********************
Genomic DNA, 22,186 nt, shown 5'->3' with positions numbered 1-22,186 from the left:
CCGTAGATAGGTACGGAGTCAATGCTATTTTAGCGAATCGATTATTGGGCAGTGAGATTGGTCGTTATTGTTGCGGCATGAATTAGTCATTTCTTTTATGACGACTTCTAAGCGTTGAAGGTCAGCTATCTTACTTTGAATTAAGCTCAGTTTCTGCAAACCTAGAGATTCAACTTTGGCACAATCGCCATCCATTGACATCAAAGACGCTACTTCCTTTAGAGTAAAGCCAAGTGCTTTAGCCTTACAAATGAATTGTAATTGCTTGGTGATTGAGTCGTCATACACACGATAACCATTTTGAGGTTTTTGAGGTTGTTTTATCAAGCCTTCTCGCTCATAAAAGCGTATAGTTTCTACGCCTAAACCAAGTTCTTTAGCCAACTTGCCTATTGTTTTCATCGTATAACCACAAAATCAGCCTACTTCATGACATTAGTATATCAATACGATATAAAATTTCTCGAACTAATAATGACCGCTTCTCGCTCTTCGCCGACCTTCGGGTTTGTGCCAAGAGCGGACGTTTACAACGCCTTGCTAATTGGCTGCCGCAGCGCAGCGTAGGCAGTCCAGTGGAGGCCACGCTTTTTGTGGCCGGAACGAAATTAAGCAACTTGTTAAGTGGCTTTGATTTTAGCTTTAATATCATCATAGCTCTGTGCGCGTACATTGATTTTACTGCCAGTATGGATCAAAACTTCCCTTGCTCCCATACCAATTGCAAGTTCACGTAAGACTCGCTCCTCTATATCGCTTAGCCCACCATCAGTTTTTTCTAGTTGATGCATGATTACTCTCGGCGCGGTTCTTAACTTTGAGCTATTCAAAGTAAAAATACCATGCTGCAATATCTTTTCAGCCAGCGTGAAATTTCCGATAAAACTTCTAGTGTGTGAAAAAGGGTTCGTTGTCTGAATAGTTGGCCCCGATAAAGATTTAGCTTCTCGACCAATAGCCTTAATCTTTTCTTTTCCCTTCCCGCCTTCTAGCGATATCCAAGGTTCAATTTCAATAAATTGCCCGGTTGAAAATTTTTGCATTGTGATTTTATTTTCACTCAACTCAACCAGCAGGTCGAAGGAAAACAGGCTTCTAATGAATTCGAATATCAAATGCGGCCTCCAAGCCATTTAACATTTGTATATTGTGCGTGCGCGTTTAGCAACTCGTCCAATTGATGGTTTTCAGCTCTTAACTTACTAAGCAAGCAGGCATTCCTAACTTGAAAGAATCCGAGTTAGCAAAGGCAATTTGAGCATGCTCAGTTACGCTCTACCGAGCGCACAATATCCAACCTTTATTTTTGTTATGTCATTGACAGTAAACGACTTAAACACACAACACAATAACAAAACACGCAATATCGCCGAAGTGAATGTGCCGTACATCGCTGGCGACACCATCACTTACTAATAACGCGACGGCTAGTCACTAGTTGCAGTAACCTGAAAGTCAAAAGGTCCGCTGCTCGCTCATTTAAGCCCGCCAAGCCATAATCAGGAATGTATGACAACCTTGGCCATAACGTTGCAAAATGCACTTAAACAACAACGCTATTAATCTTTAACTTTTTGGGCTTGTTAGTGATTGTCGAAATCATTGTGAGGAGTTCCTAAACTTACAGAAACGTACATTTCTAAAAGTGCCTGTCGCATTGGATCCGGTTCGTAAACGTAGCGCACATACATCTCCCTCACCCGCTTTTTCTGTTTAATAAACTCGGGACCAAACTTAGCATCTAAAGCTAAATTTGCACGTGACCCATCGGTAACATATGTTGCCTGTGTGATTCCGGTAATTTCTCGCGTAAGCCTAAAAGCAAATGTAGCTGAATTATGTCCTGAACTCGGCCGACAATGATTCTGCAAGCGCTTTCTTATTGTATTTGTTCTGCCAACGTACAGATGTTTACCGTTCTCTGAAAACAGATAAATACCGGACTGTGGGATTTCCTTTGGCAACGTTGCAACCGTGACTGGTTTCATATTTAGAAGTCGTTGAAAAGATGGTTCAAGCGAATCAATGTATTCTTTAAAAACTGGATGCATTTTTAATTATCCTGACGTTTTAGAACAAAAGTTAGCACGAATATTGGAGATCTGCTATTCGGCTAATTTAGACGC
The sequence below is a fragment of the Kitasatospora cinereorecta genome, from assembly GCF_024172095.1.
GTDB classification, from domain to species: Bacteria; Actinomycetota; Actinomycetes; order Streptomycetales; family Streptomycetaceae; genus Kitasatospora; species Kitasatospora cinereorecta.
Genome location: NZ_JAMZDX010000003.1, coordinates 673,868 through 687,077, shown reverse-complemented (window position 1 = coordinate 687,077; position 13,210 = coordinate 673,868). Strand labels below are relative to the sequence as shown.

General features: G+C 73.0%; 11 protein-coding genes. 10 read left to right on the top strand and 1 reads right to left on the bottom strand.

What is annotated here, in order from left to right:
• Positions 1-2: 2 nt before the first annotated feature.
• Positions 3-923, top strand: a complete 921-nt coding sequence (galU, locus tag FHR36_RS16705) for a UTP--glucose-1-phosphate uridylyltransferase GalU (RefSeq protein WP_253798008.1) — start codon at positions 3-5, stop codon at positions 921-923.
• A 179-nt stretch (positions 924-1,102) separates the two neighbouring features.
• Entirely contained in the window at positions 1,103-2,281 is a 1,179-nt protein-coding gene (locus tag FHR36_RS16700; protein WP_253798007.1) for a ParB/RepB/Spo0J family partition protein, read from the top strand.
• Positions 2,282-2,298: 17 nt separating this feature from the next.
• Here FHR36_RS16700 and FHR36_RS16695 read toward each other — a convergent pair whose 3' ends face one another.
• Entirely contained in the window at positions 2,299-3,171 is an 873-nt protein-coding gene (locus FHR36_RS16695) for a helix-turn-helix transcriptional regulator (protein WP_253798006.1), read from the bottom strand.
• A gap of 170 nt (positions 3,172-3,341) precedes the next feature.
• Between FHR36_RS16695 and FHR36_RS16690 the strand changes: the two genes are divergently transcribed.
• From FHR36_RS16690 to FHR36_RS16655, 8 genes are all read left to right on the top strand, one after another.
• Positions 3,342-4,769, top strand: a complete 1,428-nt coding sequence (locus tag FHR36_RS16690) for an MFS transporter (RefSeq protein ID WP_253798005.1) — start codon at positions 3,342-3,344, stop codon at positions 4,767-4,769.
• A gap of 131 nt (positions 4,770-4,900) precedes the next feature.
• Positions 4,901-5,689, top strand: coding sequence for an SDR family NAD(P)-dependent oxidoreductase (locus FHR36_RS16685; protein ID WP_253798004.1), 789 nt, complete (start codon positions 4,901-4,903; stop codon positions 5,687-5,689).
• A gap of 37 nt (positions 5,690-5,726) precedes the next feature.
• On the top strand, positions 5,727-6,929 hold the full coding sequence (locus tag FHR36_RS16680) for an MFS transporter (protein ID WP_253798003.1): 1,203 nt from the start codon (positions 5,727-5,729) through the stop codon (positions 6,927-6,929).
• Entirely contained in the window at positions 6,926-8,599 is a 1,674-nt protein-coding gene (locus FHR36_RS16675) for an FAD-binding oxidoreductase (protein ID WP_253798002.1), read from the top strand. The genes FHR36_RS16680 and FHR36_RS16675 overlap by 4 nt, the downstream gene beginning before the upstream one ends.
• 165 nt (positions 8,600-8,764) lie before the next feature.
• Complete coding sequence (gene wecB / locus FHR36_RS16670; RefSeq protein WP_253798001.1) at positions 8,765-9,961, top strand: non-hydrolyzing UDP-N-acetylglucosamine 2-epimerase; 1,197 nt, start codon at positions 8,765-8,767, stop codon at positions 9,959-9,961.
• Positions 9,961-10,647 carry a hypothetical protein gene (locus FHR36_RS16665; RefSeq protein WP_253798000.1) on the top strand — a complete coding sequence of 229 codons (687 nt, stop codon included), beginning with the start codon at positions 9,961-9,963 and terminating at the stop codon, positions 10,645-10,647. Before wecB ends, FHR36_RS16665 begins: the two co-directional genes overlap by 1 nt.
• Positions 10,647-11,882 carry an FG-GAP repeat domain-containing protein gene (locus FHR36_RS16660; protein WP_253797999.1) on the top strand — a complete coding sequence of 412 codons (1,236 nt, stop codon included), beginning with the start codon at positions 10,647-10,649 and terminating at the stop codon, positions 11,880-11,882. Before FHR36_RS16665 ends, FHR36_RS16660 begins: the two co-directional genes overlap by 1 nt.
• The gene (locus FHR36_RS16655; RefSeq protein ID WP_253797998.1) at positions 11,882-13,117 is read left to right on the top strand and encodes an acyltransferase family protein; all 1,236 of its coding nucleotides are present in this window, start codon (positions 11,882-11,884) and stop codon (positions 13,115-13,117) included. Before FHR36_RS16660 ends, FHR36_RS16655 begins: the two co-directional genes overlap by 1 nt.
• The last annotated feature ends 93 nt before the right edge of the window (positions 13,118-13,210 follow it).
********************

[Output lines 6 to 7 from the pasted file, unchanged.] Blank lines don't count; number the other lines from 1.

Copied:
General features: G+C 73.0%; 11 protein-coding genes. 10 read left to right on the top strand and 1 reads right to left on the bottom strand.

What is annotated here, in order from left to right: